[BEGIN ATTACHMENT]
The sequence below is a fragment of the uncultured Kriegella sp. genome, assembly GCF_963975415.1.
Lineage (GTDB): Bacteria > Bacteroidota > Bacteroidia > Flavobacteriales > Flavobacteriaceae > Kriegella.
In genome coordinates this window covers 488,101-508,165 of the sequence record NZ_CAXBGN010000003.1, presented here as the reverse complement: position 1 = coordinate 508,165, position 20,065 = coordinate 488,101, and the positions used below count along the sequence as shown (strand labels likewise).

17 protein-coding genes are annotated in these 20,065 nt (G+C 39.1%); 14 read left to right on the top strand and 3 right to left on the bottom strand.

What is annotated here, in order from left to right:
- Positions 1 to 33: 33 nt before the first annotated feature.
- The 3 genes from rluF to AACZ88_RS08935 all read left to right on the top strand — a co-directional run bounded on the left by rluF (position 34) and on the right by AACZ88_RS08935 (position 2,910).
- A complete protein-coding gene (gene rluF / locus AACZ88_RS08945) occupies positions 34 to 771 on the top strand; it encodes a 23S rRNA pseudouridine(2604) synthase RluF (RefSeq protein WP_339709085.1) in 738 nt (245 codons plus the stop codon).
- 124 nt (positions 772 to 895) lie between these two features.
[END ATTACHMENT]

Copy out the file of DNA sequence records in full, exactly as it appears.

The sequence below is a fragment of the uncultured Kriegella sp. genome, assembly GCF_963975415.1.
Lineage (GTDB): Bacteria > Bacteroidota > Bacteroidia > Flavobacteriales > Flavobacteriaceae > Kriegella.
In genome coordinates this window covers 488,101-508,165 of the sequence record NZ_CAXBGN010000003.1, presented here as the reverse complement: position 1 = coordinate 508,165, position 20,065 = coordinate 488,101, and the positions used below count along the sequence as shown (strand labels likewise).

17 protein-coding genes are annotated in these 20,065 nt (G+C 39.1%); 14 read left to right on the top strand and 3 right to left on the bottom strand.

What is annotated here, in order from left to right:
- Positions 1 to 33: 33 nt before the first annotated feature.
- The 3 genes from rluF to AACZ88_RS08935 all read left to right on the top strand — a co-directional run bounded on the left by rluF (position 34) and on the right by AACZ88_RS08935 (position 2,910).
- A complete protein-coding gene (gene rluF / locus AACZ88_RS08945) occupies positions 34 to 771 on the top strand; it encodes a 23S rRNA pseudouridine(2604) synthase RluF (RefSeq protein WP_339709085.1) in 738 nt (245 codons plus the stop codon).
- 124 nt (positions 772 to 895) lie between these two features.